Monday, January 26, 2009

Jack and the Beanstalk

While famine is one recurring theme in classic fairy-tales, another is giants. Giants who terrorize and prey upon peasants appear again and again in the tales that have been passed down to us, the most popular being the story of "Jack and the Beanstalk." Other famous giant stories are "Jack the Giant-Killer," "The Brave Little Tailor" and "Tom Thumb." According to The Oxford Companion to Children's Literature:
One of the oldest printed fairy tales in England was Tom Thumb which appeared in 1621 in a chapbook. Chapbooks were works of popular literature sold for a few pence by pedlars or ‘chapmen’ from the 16th to the 19th cent. In 1711 there appeared the first printed version of Jack the Giant Killer, a popular English folk tale.

Tom Thumb is born in answer to the wish of a childless poor couple, who desire a son even if he should be no bigger than his father’s thumb. Magician Merlin answers their wish and the Fairy Queen names him and gives him a hat made of oak leaf and a shirt of spider’s web. Tom then encounters many adventures. The last of them is being eaten by a fish which is then caught for King Arthur’s table; Tom becomes a knight and when he dies is mourned by the whole Arthur’s court.

Jack the Giant Killer is a story of witty and ingenuous Jack, the only son of a Cornish farmer. He decides to destroy a giant terrorizing Cornwall. Armed with horn, shovel and pick-axe, at night he digs a pit outside the giant’s cave. Then he wakes the giant with a blast on the horn and after the giant falls into the trap he kills him with his pick-axe. As a reward he gets the giant’s treasure and the title ‘the Giant Killer’. He continues in the same style and kills two more giants; he also helps king Arthur’s son to marry a lady of his heart and becomes a knight of the Round Table. In the second part he sets out to rid country of all giants and monsters and finally to release a duke’s daughter whom he then marries and lives happily with on an estate given to him by the king. From this fairy are the words ‘Fe, fi, fo, fum, I smell the blood of an Englishman’, uttered by a giant who can’t see Jack who is wearing a coat of darkness he got from another giant together with a cap of knowledge, a never-failing sword and shoes of swiftness.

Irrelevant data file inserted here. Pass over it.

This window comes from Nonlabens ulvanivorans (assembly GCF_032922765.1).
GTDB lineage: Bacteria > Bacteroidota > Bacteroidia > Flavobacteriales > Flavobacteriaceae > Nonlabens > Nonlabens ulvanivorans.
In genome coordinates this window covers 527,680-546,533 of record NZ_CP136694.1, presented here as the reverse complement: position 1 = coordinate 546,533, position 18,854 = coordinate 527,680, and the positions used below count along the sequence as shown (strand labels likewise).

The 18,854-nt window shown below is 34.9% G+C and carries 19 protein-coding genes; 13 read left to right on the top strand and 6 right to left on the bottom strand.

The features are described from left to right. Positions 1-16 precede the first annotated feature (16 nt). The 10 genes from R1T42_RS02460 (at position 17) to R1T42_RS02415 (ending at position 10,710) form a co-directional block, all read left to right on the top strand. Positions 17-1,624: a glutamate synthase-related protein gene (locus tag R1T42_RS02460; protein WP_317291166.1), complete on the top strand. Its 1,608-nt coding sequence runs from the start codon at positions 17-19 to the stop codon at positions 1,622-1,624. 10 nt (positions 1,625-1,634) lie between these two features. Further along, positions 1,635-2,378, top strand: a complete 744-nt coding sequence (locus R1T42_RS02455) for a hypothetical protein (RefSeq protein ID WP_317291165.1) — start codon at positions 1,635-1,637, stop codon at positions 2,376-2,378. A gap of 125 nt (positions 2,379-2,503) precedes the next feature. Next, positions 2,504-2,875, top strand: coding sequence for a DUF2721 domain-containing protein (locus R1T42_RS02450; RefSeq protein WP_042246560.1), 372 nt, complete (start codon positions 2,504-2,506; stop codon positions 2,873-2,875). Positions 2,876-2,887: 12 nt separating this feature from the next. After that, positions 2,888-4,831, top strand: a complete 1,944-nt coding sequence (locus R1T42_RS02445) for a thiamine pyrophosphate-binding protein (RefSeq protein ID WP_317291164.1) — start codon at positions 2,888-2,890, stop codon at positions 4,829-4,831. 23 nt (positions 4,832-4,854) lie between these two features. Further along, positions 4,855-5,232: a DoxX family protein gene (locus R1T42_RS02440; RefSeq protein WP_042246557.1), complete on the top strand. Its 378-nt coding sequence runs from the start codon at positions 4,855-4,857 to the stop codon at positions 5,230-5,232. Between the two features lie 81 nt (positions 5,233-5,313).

However, most fairy tales circulated in England only in oral form. Puritan writers, who were the first to write for children, considered tales about magical wonders inappropriate for children; John Bunyan, author of The Pilgrim’s Progress, regretted a childhood spent reading chapbook stories about marvellous happenings and in New England in America another writer, Cotton Mather, complained of ‘foolish Songs and Ballads’ on such fanciful subjects and recommended writing ‘poetical compositions full of Piety’.

In the 18th century English translations of French fairy tales mainly by Perrault were published in England and from the beginning of the 19th century also English folk fairy tales started to appear in print, e.g. Jack and the Beanstalk.

Jack and the Beanstalk is a story of lazy Jack, the only child of a poor widow. When she sends him to the market to sell her cow, he returns with a handful of beans instead of money. She throws the beans away and in the morning there is a huge beanstalk in the garden. Jack climbs to its top and finds there a barren land. He meets a fairy who tells him that nearby lives a giant who deceived and killed Jack’s father years ago. Jack goes to the giant’s house where he is given food and drink by his wife who then hides him in the oven. When the giant returns home and falls asleep Jack steals his hen which can lay golden eggs, climbs down the beanstalk and gives the hen to his mother. Later he makes two more journeys up the beanstalk and gets back with the giant’s money-bags and a magic harp. When stealing the harp it starts speaking so the giant wakes up and chases Jack; when he starts climbing down the stalk, Jack cuts it so that the giant falls down and is killed by the fall.

Around the middle of the 19th century J. O. Halliwell and Robert Chambers collected fairy tales, the latter in Scotland. In 1890 were published English Fairy Tales collected by Joseph Jacobs, followed by more collections of this editor.